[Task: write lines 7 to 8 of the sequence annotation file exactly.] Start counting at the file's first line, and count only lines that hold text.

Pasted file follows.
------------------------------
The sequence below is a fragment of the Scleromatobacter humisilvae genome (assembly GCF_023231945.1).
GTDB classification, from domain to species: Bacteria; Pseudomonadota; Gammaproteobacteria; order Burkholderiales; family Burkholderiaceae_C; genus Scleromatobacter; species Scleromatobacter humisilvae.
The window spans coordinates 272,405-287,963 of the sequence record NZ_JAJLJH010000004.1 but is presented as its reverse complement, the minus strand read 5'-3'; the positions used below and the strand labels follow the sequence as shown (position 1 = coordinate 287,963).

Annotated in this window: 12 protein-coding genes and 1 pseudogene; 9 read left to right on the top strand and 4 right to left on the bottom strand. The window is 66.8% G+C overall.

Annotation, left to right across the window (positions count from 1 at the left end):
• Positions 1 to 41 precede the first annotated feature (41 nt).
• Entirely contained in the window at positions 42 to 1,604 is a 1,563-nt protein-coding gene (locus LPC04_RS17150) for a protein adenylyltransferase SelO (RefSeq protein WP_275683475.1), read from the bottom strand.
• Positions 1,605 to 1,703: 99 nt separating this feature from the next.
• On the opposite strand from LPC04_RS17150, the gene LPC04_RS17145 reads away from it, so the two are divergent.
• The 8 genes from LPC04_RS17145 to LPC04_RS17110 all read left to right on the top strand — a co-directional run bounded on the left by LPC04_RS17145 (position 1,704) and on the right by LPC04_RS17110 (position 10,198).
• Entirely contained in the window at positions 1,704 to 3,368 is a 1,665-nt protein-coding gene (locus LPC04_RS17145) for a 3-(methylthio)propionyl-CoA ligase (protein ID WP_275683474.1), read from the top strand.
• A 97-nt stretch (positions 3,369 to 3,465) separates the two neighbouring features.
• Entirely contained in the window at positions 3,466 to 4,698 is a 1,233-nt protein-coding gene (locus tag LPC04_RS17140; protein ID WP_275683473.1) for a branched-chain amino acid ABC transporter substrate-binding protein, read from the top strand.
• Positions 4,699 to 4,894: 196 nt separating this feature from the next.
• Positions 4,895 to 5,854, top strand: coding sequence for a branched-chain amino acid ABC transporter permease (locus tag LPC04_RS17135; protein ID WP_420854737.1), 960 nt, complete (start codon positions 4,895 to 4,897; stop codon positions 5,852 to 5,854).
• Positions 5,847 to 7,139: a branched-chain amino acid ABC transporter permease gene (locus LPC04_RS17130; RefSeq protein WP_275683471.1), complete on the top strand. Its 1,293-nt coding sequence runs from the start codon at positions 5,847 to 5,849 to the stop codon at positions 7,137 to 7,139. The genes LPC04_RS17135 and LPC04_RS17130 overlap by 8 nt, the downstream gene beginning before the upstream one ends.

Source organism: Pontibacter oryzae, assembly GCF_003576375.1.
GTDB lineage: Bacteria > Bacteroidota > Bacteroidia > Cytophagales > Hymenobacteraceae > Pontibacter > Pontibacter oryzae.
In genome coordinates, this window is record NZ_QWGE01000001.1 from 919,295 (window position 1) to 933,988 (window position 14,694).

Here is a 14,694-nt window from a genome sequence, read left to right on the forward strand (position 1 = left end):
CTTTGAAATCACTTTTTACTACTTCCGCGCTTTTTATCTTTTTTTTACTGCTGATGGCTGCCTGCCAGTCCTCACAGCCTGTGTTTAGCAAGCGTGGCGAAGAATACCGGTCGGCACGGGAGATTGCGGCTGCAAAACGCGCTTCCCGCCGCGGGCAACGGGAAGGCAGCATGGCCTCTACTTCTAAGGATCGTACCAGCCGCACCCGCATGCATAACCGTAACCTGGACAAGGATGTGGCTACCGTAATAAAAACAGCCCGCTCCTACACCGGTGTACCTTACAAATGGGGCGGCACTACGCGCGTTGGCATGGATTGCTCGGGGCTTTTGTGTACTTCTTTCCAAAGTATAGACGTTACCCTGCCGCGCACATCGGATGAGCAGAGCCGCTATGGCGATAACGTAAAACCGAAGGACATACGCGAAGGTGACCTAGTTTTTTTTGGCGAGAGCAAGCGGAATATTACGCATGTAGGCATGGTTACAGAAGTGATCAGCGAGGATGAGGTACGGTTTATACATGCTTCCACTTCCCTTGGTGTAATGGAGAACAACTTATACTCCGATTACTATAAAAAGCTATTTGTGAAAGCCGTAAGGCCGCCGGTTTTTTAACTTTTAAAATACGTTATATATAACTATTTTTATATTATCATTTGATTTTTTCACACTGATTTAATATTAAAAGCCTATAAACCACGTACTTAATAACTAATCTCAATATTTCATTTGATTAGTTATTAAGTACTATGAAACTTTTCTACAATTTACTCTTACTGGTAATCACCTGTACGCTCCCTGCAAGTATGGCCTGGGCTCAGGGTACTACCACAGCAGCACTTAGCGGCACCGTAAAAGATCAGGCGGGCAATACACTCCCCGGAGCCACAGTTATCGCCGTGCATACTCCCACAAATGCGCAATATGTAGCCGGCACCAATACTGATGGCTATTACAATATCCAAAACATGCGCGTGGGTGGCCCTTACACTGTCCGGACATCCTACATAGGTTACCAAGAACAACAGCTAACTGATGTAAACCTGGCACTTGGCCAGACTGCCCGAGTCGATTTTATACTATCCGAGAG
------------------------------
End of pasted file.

• Entirely contained in the window at positions 42 to 1,604 is a 1,563-nt protein-coding gene (locus LPC04_RS17150) for a protein adenylyltransferase SelO (RefSeq protein WP_275683475.1), read from the bottom strand.
• Positions 1,605 to 1,703: 99 nt separating this feature from the next.